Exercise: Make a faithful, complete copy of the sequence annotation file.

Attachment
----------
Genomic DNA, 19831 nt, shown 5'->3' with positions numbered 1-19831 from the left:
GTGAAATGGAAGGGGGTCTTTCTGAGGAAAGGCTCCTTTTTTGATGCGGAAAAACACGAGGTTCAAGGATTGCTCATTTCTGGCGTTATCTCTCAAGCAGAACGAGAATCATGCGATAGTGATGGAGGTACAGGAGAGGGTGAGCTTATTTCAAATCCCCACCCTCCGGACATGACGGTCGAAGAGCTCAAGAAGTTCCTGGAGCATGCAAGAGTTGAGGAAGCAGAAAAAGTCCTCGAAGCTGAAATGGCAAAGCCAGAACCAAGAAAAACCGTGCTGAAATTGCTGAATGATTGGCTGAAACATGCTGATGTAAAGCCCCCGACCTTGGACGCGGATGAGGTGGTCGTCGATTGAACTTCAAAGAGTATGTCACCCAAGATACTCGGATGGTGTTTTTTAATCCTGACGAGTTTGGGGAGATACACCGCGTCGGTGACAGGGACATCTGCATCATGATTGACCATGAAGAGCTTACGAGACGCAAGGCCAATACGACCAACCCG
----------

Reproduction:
Genomic DNA, 19831 nt, shown 5'->3' with positions numbered 1-19831 from the left:
GTGAAATGGAAGGGGGTCTTTCTGAGGAAAGGCTCCTTTTTTGATGCGGAAAAACACGAGGTTCAAGGATTGCTCATTTCTGGCGTTATCTCTCAAGCAGAACGAGAATCATGCGATAGTGATGGAGGTACAGGAGAGGGTGAGCTTATTTCAAATCCCCACCCTCCGGACATGACGGTCGAAGAGCTCAAGAAGTTCCTGGAGCATGCAAGAGTTGAGGAAGCAGAAAAAGTCCTCGAAGCTGAAATGGCAAAGCCAGAACCAAGAAAAACCGTGCTGAAATTGCTGAATGATTGGCTGAAACATGCTGATGTAAAGCCCCCGACCTTGGACGCGGATGAGGTGGTCGTCGATTGAACTTCAAAGAGTATGTCACCCAAGATACTCGGATGGTGTTTTTTAATCCTGACGAGTTTGGGGAGATACACCGCGTCGGTGACAGGGACATCTGCATCATGATTGACCATGAAGAGCTTACGAGACGCAAGGCCAATACGACCAACCCG